The UK coronavirus lockdown prevented almost half a million deaths, according to researchers who warn that precautions are “necessary” to avoid a second wave.
A modelling study from Imperial College London scientists, involving data from 11 European countries up to early May 2020, found that lockdowns had a “substantial effect” in reducing transmission levels of Covid-19.
European countries began implementing social distancing, school closures and national lockdowns on dates between March 2 and March 29, with Prime Minister Boris Johnson putting the UK in lockdown on March 23.
The Imperial researchers’ model forecasted that from the beginning of the pandemic up until May 4 there would be 29,000 deaths in the UK, with the actual figure being 28,374 deaths.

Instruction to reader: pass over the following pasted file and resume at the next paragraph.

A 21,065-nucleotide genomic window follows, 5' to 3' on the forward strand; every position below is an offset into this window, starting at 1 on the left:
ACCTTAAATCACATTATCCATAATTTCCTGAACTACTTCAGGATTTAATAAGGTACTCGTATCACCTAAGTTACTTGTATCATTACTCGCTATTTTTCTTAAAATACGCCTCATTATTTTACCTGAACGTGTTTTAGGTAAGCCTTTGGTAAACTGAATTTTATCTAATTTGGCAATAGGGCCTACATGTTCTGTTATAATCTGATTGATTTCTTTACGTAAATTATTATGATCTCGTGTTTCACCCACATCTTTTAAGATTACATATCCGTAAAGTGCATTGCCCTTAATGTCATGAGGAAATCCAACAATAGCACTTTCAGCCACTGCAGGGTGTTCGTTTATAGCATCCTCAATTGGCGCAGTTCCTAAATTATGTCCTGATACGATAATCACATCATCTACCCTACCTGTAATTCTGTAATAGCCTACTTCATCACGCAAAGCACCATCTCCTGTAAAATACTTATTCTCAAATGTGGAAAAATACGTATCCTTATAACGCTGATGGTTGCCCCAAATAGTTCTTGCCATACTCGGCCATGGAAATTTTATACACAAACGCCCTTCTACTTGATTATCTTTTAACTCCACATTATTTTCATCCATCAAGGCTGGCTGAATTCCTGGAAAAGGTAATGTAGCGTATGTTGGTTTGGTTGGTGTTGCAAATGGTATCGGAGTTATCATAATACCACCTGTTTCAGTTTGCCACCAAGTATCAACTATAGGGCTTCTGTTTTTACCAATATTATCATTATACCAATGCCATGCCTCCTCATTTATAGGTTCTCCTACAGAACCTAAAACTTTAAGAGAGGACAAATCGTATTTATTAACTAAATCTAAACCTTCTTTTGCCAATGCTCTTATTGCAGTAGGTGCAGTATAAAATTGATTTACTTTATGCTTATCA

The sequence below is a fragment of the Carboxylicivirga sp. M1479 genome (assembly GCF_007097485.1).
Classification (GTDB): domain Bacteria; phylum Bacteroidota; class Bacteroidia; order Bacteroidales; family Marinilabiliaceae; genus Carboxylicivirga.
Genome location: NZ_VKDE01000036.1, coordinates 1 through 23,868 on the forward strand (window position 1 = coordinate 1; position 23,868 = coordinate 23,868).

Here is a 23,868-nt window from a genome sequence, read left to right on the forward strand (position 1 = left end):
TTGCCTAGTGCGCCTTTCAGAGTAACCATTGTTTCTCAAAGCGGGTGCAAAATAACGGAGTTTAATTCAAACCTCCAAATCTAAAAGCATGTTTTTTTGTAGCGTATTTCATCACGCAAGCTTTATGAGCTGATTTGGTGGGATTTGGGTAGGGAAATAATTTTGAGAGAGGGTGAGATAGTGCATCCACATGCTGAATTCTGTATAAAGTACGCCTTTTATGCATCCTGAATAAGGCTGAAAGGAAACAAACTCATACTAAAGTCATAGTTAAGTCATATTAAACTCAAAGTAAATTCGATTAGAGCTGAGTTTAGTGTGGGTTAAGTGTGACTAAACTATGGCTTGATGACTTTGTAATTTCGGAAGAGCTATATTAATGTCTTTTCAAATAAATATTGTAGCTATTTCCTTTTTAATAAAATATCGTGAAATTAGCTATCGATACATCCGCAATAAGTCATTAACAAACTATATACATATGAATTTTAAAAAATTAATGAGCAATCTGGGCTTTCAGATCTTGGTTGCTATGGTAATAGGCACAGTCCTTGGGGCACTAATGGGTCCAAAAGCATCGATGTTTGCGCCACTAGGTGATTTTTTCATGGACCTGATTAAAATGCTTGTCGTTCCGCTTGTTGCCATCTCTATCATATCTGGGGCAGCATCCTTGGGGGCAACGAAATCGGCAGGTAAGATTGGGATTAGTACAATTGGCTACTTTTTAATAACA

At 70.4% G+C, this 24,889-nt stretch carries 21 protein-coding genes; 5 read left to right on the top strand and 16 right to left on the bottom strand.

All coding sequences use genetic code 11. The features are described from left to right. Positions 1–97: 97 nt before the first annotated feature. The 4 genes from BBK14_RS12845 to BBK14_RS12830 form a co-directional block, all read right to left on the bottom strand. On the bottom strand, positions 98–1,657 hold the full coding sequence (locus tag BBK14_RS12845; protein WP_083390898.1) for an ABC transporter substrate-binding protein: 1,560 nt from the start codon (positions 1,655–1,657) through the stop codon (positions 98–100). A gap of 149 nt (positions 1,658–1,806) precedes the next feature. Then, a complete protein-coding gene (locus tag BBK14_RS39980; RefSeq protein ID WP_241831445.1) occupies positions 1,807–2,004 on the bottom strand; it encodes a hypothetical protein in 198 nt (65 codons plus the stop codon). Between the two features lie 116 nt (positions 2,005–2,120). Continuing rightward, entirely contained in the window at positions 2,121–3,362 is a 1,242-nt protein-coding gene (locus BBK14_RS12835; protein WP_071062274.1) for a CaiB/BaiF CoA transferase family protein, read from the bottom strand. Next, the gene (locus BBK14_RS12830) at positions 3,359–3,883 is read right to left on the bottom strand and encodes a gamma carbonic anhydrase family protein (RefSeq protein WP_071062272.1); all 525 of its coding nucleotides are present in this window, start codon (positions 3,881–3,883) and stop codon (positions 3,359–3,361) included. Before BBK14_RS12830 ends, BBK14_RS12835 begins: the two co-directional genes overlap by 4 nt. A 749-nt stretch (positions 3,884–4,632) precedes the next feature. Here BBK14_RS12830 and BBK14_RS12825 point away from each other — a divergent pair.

Had no interventions been put in place, the researchers predicted that 500,000 deaths would have occurred, meaning that 470,000 deaths were averted up to May 4 thanks to the lockdown.
The researchers estimated that across all 11 countries – the UK, Austria, Belgium, Denmark, France, Germany, Italy, Norway, Spain, Sweden and Switzerland – between 12 and 15 million people were infected with Covid-19 up to May 4, representing between 3.2% and 4.0% of the population.